This paper aims to discuss the current state of Google Trends as a useful tool for fashion consumer analytics, show the importance of being able to forecast fashion consumer trends and then presents a univariate forecast evaluation of fashion consumer Google Trends to motivate more academic research in this subject area. Using Burberry—a British luxury fashion house—as an example, we compare several parametric and nonparametric forecasting techniques to determine the best univariate forecasting model for “Burberry” Google Trends. In addition, we also introduce singular spectrum analysis as a useful tool for denoising fashion consumer Google Trends and apply a recently developed hybrid neural network model to generate forecasts. Our initial results indicate that there is no single univariate model (out of ARIMA, exponential smoothing, TBATS, and neural network autoregression) that can provide the best forecast of fashion consumer Google Trends for Burberry across all horizons. In fact, we find neural network autoregression (NNAR) to be the worst contender. We then seek to improve the accuracy of NNAR forecasts for fashion consumer Google Trends via the introduction of singular spectrum analysis for noise reduction in fashion data. The hybrid neural network model (Denoised NNAR) succeeds in outperforming all competing models across all horizons, with a majority of statistically significant outcomes at providing the best forecast for Burberry’s highly seasonal fashion consumer Google Trends. In an era of big data, we show the usefulness of Google Trends, denoising and forecasting consumer behaviour for the fashion industry. Full article
(This article belongs to the Special Issue Fashion Merchandising and Consumer Behavior)
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Open AccessArticle Online Store Locator: An Essential Resource for Retailers in the 21st Century
Soc. Sci. 2019, 8(2), 53; https://doi.org/10.3390/socsci8020053
Received: 4 January 2019 / Revised: 8 February 2019 / Accepted: 12 February 2019 / Published: 14 February 2019
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Abstract
Most retailers use their websites and social media to increase their visibility, while potential customers get information about these retailers using the Internet on electronic devices. Many papers have previously studied online marketing strategies used by retailers, but little attention has been paid [...] Read more.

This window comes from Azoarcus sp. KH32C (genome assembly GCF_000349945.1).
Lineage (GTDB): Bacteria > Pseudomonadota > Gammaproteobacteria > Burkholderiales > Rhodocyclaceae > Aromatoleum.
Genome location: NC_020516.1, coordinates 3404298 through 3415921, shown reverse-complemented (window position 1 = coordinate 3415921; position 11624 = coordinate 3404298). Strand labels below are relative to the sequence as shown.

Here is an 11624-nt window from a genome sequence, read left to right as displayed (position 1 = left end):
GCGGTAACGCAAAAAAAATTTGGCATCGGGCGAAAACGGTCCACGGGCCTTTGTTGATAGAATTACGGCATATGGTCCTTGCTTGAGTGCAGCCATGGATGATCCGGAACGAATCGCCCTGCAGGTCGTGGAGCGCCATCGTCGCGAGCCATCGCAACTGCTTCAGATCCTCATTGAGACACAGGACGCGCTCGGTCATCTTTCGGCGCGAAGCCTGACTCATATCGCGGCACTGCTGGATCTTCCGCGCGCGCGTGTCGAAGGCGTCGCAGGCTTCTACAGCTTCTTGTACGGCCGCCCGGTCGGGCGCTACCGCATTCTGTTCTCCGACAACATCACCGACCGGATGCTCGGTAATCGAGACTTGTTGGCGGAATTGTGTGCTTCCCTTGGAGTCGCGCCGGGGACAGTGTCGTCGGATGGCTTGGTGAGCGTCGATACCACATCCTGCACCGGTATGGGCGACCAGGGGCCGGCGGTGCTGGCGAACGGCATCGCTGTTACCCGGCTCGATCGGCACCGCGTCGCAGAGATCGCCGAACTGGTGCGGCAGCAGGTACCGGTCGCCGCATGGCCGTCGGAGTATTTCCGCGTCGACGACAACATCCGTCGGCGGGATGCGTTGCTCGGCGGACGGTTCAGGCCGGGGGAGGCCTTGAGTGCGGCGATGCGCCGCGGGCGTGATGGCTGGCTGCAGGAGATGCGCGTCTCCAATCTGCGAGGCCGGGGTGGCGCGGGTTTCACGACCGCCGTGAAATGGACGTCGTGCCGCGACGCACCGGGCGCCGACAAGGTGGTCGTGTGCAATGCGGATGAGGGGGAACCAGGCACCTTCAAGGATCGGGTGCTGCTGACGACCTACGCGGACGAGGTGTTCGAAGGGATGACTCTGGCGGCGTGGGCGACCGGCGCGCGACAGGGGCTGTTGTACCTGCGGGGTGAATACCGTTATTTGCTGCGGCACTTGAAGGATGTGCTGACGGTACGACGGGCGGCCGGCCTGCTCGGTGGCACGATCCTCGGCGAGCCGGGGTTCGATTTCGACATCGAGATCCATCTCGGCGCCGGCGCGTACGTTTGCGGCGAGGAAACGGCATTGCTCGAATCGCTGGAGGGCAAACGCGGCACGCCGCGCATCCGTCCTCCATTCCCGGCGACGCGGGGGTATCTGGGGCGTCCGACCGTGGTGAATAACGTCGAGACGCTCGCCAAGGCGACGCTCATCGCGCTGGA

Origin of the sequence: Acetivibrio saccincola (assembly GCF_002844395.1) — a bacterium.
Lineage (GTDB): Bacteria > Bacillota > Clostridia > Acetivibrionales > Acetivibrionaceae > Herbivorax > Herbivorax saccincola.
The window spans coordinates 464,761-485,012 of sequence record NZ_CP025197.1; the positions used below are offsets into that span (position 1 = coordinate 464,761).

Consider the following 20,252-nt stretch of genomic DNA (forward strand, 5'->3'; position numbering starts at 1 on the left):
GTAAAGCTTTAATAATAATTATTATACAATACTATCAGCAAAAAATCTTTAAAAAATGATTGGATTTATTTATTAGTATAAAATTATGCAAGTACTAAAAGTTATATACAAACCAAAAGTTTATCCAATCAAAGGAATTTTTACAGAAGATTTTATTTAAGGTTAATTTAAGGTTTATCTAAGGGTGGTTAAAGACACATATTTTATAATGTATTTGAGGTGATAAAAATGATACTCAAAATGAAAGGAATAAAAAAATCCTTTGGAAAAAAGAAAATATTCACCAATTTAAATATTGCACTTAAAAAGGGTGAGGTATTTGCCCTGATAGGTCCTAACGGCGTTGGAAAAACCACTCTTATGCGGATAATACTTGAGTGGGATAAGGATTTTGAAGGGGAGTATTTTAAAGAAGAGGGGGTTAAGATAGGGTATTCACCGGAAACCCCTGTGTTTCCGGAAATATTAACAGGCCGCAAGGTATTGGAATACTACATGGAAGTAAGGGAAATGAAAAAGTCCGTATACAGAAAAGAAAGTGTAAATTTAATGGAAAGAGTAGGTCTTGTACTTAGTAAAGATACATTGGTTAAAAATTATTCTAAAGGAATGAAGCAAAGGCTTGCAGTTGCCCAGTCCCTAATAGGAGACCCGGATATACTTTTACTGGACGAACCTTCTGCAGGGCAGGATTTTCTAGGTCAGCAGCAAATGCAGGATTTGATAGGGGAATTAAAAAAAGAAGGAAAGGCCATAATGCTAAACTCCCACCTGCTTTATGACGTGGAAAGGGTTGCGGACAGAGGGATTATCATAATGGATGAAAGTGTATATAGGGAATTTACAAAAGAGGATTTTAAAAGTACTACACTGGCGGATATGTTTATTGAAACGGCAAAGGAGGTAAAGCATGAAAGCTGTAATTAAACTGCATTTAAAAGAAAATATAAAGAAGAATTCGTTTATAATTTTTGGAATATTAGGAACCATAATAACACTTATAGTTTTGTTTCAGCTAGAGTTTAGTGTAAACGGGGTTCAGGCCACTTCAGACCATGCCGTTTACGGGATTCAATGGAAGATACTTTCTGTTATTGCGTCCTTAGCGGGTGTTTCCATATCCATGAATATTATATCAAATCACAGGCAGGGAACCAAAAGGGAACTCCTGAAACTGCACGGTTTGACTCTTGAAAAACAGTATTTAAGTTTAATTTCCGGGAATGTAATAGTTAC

Most retailers use their websites and social media to increase their visibility, while potential customers get information about these retailers using the Internet on electronic devices. Many papers have previously studied online marketing strategies used by retailers, but little attention has been paid to determine how these companies provide information through the Internet about the location and characteristics of their stores. This paper aims to obtain evidence about the inclusion of interactive web maps on retailers’ websites to provide information about the location of their stores. With this purpose, the store locator interactive tools of specialty retailers’ websites included in the report “Global Powers of Retailing 2015” are studied in detail using different procedures, such as frequency analysis and word clouds. From the results obtained, it was concluded that most of these firms use interactive maps to provide information about their offline stores, but today some of them still use non-interactive (static) maps or text format to present this information. Moreover, some differences were observed among the search filters used in the store locator services, according to the retailer’s specialty. These results provided insight into the important role of online store locator tools on retailers’ websites. Full article
(This article belongs to the Special Issue Fashion Merchandising and Consumer Behavior)